Thursday, January 6, 2011
Can White People finally say the word "Nigger"?
Yesterday, I heard about this on Facebook. Fox29 reporter-anchor Tom Burlington used the word "nigger" at work, got fired and now has the audacity to claim that his employer discriminated against him. The Philadelphia Inquirer reports that:
A federal jury will be asked to decide whether it is acceptable for an African American person, but not a white person, to use the "n" word in a workplace.
U.S. District Judge R. Barclay Surrick has ruled that former Fox29 reporter-anchor Tom Burlington's lawsuit against the station, claiming a double standard and alleging that he was the victim of racial discrimination, may go to trial. However, Surrick denied Burlington's claim of a hostile work environment.
Burlington, who is white, was fired after using the "n" word during a June 2007 staff meeting at which reporters and producers were discussing reporter Robin Taylor's story about the symbolic burial of the word by the Philadelphia Youth Council of the NAACP.
Burlington, who began work at the station in 2004 and is now working as a real estate agent, was suspended within days and fired after an account of the incident was published in the Philadelphia Daily News. He alleges that he "was discriminated against because of his race," according to court documents. He claims in his lawsuit that at least two African American employees at Fox29 had used the word in the workplace and were not disciplined.
The dispute began after Taylor, who is white, used the phrase the "n" word during the 2007 staff meeting. She said participants at the burial had said the full word "at least a hundred times or more," according to court records.
"Does this mean we can finally say the word n-?" Burlington asked colleagues, according to depositions.
Nicole Wolfe, a producer and one of the three African American employees among the nine people at the meeting, exclaimed: "I can't believe you just said that!"
Burlington told Taylor that although he did not necessarily expect her to use the word in her story, he thought that doing so gave the story more credence.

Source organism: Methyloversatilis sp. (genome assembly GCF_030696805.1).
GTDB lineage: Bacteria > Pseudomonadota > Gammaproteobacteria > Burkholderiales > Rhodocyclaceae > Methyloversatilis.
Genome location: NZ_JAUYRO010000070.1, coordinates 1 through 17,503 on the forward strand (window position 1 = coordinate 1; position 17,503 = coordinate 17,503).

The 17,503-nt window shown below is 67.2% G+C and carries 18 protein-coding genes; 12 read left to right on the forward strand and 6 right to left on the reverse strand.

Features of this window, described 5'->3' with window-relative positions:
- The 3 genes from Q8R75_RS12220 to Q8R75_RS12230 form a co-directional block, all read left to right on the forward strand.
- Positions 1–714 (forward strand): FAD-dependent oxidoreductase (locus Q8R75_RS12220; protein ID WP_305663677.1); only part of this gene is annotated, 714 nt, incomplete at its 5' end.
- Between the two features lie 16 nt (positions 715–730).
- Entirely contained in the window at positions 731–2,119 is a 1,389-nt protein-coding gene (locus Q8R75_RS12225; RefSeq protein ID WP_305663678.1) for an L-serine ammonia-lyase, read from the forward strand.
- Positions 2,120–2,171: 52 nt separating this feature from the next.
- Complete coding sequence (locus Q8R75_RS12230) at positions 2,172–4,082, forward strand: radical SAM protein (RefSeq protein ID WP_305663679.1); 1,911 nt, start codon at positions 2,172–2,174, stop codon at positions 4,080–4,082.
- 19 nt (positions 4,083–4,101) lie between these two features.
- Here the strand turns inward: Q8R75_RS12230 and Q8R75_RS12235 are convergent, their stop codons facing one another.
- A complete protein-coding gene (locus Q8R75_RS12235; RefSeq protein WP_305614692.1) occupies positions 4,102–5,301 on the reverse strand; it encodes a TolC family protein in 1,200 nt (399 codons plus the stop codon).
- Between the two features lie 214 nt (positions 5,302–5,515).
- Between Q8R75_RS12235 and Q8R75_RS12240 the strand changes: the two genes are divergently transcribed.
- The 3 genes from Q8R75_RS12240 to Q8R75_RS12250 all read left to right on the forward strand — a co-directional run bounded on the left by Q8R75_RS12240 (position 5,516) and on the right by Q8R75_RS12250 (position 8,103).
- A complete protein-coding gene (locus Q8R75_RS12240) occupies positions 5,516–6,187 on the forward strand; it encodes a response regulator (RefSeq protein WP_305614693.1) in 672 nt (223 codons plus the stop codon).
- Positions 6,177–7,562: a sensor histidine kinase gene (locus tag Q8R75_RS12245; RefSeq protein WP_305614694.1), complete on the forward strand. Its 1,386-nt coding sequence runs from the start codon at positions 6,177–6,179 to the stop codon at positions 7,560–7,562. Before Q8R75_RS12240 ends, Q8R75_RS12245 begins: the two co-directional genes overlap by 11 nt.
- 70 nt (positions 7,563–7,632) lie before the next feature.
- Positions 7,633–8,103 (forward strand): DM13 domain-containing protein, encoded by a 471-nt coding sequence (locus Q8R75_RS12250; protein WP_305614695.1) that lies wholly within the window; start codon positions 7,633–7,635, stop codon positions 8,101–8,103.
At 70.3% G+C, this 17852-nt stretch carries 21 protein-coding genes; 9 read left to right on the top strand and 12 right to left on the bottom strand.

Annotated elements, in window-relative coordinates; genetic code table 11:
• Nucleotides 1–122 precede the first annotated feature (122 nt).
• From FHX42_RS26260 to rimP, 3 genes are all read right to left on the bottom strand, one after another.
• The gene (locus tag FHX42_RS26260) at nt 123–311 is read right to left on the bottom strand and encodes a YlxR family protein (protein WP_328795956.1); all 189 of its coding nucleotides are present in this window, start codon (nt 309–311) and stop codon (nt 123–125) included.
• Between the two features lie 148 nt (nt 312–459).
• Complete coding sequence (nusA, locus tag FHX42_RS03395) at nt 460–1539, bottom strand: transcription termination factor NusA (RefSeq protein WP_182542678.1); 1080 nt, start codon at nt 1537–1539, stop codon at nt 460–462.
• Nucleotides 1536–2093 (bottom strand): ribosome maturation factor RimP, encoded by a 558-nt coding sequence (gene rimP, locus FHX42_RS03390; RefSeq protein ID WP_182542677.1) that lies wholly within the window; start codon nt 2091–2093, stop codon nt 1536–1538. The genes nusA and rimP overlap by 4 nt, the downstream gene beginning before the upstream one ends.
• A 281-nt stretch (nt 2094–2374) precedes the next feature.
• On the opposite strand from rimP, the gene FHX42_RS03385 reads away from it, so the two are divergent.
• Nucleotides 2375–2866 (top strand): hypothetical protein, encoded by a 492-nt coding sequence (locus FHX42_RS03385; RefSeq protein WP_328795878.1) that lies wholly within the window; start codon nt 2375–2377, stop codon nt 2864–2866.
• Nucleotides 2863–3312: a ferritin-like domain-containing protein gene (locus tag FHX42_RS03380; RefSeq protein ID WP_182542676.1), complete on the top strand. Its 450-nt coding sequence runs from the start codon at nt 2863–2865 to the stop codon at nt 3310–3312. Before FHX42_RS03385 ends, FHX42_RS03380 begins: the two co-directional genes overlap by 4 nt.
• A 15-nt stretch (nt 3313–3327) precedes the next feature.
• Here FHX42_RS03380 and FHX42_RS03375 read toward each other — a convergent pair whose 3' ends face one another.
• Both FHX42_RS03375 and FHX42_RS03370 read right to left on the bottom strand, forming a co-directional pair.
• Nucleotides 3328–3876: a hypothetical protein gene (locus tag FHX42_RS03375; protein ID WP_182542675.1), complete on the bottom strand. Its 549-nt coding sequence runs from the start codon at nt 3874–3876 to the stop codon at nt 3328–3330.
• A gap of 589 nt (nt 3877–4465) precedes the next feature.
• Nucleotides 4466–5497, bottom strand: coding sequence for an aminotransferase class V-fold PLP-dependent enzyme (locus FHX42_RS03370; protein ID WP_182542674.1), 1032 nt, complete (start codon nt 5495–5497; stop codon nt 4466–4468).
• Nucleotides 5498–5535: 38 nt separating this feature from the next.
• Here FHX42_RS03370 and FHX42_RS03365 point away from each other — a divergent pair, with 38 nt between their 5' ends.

Burlington says he used the word only once and approached several attendees after the meeting to explain himself. The Daily News account said he had used the word more than a dozen times.
Surrick, in denying Fox's request to have the suit dismissed, said that federal courts had not determined whether a double standard, if true in this case, would violate Title VII of the Civil Rights Act of 1964, which deals with equal opportunity in employment.
On the one hand, he wrote in a memorandum Dec. 23, the word is "considered by many to be the most offensive in the English language" and "has been used by whites as a tool to belittle, oppress, or dehumanize African Americans. When viewed in its historical context, one can see how people in general, and African Americans in particular, might react differently when a white person uses the word than if an African American uses it.
"Nevertheless, we are unable to conclude that this is a justifiable reason for permitting the station to draw race-based distinctions between employees."
Surrick wrote that "there is evidence in this case to suggest that at least two African Americans said the word in the workplace with no consequences."
No one should use the word "nigger". Any prudent employer would prohibit all employees from using any racial, ethnic or religious slurs. Any employee using that word should be fired.
However, from a socio-political perspective, there is an obvious difference between a white person using the "n" word and a black person using it. White people created and used the word to degrade and dehumanize the African. Consequently, when whites use that word, it will always be an unforgivable insult. Frankly, the "n" word does not have the same meaning or impact when blacks use it. So, I have no sympathy for Burlington.
Unfortunately, African Americans internalized their historic oppression and started using the "n" word to describe themselves. Sadly, use of the "n" word is common in many black communities. African American comedians and rap artists have helped perpetuate this pathology. Black people need to let that antiquated, racist term die. It is time for all people to stop using that despicable word.